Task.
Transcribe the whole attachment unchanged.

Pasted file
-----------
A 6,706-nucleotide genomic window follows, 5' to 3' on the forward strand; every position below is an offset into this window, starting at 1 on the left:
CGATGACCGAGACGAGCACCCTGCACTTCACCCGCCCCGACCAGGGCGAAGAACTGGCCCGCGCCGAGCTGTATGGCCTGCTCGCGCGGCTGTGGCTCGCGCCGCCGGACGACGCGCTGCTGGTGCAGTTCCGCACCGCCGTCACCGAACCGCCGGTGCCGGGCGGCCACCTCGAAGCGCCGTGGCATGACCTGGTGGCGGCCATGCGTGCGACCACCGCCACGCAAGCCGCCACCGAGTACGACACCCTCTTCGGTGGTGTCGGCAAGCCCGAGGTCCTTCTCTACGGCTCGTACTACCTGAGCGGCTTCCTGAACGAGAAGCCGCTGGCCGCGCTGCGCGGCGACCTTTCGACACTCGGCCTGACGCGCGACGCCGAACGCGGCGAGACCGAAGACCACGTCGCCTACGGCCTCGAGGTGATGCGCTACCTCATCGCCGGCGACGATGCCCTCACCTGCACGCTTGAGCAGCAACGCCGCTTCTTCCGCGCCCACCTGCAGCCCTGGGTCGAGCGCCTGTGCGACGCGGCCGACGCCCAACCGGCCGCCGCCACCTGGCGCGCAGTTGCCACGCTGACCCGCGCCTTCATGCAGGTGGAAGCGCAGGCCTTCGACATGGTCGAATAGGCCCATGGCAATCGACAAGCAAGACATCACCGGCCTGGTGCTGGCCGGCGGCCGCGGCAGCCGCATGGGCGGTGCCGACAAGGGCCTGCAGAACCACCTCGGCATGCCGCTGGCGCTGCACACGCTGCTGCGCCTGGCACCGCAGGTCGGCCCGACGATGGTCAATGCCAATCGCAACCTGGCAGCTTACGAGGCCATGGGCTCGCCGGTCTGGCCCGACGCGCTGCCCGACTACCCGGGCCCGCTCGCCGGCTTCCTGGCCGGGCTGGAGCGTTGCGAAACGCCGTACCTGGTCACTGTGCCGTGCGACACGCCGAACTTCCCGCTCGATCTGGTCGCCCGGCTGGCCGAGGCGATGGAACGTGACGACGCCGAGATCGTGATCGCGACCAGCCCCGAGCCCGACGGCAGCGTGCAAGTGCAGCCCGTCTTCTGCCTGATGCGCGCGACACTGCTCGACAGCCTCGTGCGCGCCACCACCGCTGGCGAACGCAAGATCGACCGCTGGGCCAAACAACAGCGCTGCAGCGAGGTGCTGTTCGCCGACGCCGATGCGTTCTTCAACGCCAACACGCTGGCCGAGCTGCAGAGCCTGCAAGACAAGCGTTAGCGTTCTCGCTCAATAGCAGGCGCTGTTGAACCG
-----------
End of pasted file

A 6,706-nucleotide genomic window follows, 5' to 3' on the forward strand; every position below is an offset into this window, starting at 1 on the left:
CGATGACCGAGACGAGCACCCTGCACTTCACCCGCCCCGACCAGGGCGAAGAACTGGCCCGCGCCGAGCTGTATGGCCTGCTCGCGCGGCTGTGGCTCGCGCCGCCGGACGACGCGCTGCTGGTGCAGTTCCGCACCGCCGTCACCGAACCGCCGGTGCCGGGCGGCCACCTCGAAGCGCCGTGGCATGACCTGGTGGCGGCCATGCGTGCGACCACCGCCACGCAAGCCGCCACCGAGTACGACACCCTCTTCGGTGGTGTCGGCAAGCCCGAGGTCCTTCTCTACGGCTCGTACTACCTGAGCGGCTTCCTGAACGAGAAGCCGCTGGCCGCGCTGCGCGGCGACCTTTCGACACTCGGCCTGACGCGCGACGCCGAACGCGGCGAGACCGAAGACCACGTCGCCTACGGCCTCGAGGTGATGCGCTACCTCATCGCCGGCGACGATGCCCTCACCTGCACGCTTGAGCAGCAACGCCGCTTCTTCCGCGCCCACCTGCAGCCCTGGGTCGAGCGCCTGTGCGACGCGGCCGACGCCCAACCGGCCGCCGCCACCTGGCGCGCAGTTGCCACGCTGACCCGCGCCTTCATGCAGGTGGAAGCGCAGGCCTTCGACATGGTCGAATAGGCCCATGGCAATCGACAAGCAAGACATCACCGGCCTGGTGCTGGCCGGCGGCCGCGGCAGCCGCATGGGCGGTGCCGACAAGGGCCTGCAGAACCACCTCGGCATGCCGCTGGCGCTGCACACGCTGCTGCGCCTGGCACCGCAGGTCGGCCCGACGATGGTCAATGCCAATCGCAACCTGGCAGCTTACGAGGCCATGGGCTCGCCGGTCTGGCCCGACGCGCTGCCCGACTACCCGGGCCCGCTCGCCGGCTTCCTGGCCGGGCTGGAGCGTTGCGAAACGCCGTACCTGGTCACTGTGCCGTGCGACACGCCGAACTTCCCGCTCGATCTGGTCGCCCGGCTGGCCGAGGCGATGGAACGTGACGACGCCGAGATCGTGATCGCGACCAGCCCCGAGCCCGACGGCAGCGTGCAAGTGCAGCCCGTCTTCTGCCTGATGCGCGCGACACTGCTCGACAGCCTCGTGCGCGCCACCACCGCTGGCGAACGCAAGATCGACCGCTGGGCCAAACAACAGCGCTGCAGCGAGGTGCTGTTCGCCGACGCCGATGCGTTCTTCAACGCCAACACGCTGGCCGAGCTGCAGAGCCTGCAAGACAAGCGTTAGCGTTCTCGCTCAATAGCAGGCGCTGTTGAACCG